The boss held his newborn son, nude and dripping, to the lamplight. Like a sort of skinned squirrel, wrinkled, purple and red. The boss turned to his wife, pale and spent amidst the white sheets. “He’s much smaller than I expected,” the boss finally said.
Smoke uncoils out the factory’s ten smoke stacks and the darkness spreads over the town. Children call their black sand castles “coal castles” and the black snow is “coal dust.” Old men remind strangers on the sidewalk that nobody actually knows what it is.
The boss’ son dreams of a heavily trained army of Pinkertons roaming the streets, brandishing their sticks in his name.
The boss’ son wears white breeches and brandishes a riding crop like a General storming into battle. When enraged, the boss’ son thrashes at the air with his crop, sometimes at the machinery, sometimes at Pembleton’s face.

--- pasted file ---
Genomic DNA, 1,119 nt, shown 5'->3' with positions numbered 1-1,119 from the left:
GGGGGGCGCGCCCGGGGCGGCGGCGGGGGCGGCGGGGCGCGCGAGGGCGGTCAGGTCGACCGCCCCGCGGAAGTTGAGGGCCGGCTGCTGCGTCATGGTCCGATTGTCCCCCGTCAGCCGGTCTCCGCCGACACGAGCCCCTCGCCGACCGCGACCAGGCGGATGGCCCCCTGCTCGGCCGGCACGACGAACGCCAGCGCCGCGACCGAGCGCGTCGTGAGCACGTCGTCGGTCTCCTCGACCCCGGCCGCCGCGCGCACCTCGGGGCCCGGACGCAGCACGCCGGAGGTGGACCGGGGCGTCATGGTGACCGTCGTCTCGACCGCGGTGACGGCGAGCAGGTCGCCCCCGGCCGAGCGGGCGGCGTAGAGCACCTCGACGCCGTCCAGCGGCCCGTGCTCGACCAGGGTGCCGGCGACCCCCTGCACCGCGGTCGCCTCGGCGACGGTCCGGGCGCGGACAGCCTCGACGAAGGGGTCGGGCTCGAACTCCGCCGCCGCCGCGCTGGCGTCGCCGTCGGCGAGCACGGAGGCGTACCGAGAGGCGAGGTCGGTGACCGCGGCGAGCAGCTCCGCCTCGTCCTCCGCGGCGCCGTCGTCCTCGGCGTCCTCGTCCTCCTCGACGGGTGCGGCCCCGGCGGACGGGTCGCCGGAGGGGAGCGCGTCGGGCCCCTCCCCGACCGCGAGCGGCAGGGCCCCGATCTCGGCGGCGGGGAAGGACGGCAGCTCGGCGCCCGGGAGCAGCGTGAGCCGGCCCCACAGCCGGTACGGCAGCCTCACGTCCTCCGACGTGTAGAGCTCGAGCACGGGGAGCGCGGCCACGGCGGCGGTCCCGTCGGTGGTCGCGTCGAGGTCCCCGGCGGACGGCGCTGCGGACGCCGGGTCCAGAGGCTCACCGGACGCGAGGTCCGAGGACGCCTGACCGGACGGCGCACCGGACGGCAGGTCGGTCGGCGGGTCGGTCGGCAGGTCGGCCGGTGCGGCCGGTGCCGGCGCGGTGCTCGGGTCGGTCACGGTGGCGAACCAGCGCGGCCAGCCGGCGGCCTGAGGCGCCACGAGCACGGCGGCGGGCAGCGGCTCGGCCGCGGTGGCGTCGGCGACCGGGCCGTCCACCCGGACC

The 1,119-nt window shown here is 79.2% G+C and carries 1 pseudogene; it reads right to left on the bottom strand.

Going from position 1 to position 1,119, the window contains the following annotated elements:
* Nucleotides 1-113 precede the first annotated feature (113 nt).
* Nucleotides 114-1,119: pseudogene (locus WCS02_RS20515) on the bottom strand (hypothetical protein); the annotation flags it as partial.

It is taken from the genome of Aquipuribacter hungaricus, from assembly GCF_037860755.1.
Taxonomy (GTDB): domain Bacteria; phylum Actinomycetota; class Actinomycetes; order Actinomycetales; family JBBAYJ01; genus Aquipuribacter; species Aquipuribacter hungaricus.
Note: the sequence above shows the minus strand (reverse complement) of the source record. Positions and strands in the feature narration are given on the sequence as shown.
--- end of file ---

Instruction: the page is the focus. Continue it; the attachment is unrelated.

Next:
“If my wife died in childbirth then I would understand why I hate my son,” the boss tells his lover.
Pembleton finally falls to the floor with a bloody face and blood pouring between his fingers. We don’t hear his screams over the machinery nor can we hear the fearsome cry of the crop through the air, though we feel it in our marrow.
The boss sits in his office overlooking the work floors. He is a shadow, a voice, a name at the bottom of a new series of pay cuts. We have seen only his hand on a doorknob or the wisp of his white hair. His yellowed teeth we know from our dreams.
The boss’ son sneers and spits at the floor where Pembleton writhes.
The boss keeps two farm boys stationed by his office door. He dresses them in navy blue uniforms like policemen and calls them Pinkertons to his son. As in, “if you ever come near my office, child, my Pinkertons will smash in your brow with their sticks.”